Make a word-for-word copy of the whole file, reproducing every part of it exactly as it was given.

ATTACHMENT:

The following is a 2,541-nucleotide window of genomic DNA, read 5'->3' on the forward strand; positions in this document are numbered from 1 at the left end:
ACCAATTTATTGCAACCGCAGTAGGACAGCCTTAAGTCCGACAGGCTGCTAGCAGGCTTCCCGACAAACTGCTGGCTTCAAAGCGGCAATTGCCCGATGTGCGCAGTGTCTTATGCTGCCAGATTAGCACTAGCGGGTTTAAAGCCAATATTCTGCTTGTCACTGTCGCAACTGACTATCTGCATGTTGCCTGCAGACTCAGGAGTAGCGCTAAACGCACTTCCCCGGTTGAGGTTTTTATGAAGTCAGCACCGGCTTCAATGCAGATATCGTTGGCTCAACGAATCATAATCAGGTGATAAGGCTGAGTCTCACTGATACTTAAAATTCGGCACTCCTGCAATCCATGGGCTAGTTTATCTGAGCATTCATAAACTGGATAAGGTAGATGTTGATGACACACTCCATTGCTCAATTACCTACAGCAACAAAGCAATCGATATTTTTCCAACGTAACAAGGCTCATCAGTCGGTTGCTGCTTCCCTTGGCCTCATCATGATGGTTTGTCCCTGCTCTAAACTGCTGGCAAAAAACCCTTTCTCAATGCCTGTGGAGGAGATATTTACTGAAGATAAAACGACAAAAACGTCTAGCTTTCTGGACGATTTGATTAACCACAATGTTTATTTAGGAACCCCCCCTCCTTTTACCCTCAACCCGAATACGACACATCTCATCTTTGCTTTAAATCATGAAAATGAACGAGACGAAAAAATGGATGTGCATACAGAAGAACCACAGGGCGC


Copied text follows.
The following is a 2,541-nucleotide window of genomic DNA, read 5'->3' on the forward strand; positions in this document are numbered from 1 at the left end:
ACCAATTTATTGCAACCGCAGTAGGACAGCCTTAAGTCCGACAGGCTGCTAGCAGGCTTCCCGACAAACTGCTGGCTTCAAAGCGGCAATTGCCCGATGTGCGCAGTGTCTTATGCTGCCAGATTAGCACTAGCGGGTTTAAAGCCAATATTCTGCTTGTCACTGTCGCAACTGACTATCTGCATGTTGCCTGCAGACTCAGGAGTAGCGCTAAACGCACTTCCCCGGTTGAGGTTTTTATGAAGTCAGCACCGGCTTCAATGCAGATATCGTTGGCTCAACGAATCATAATCAGGTGATAAGGCTGAGTCTCACTGATACTTAAAATTCGGCACTCCTGCAATCCATGGGCTAGTTTATCTGAGCATTCATAAACTGGATAAGGTAGATGTTGATGACACACTCCATTGCTCAATTACCTACAGCAACAAAGCAATCGATATTTTTCCAACGTAACAAGGCTCATCAGTCGGTTGCTGCTTCCCTTGGCCTCATCATGATGGTTTGTCCCTGCTCTAAACTGCTGGCAAAAAACCCTTTCTCAATGCCTGTGGAGGAGATATTTACTGAAGATAAAACGACAAAAACGTCTAGCTTTCTGGACGATTTGATTAACCACAATGTTTATTTAGGAACCCCCCCTCCTTTTACCCTCAACCCGAATACGACACATCTCATCTTTGCTTTAAATCATGAAAATGAACGAGACGAAAAAATGGATGTGCATACAGAAGAACCACAGGGCGC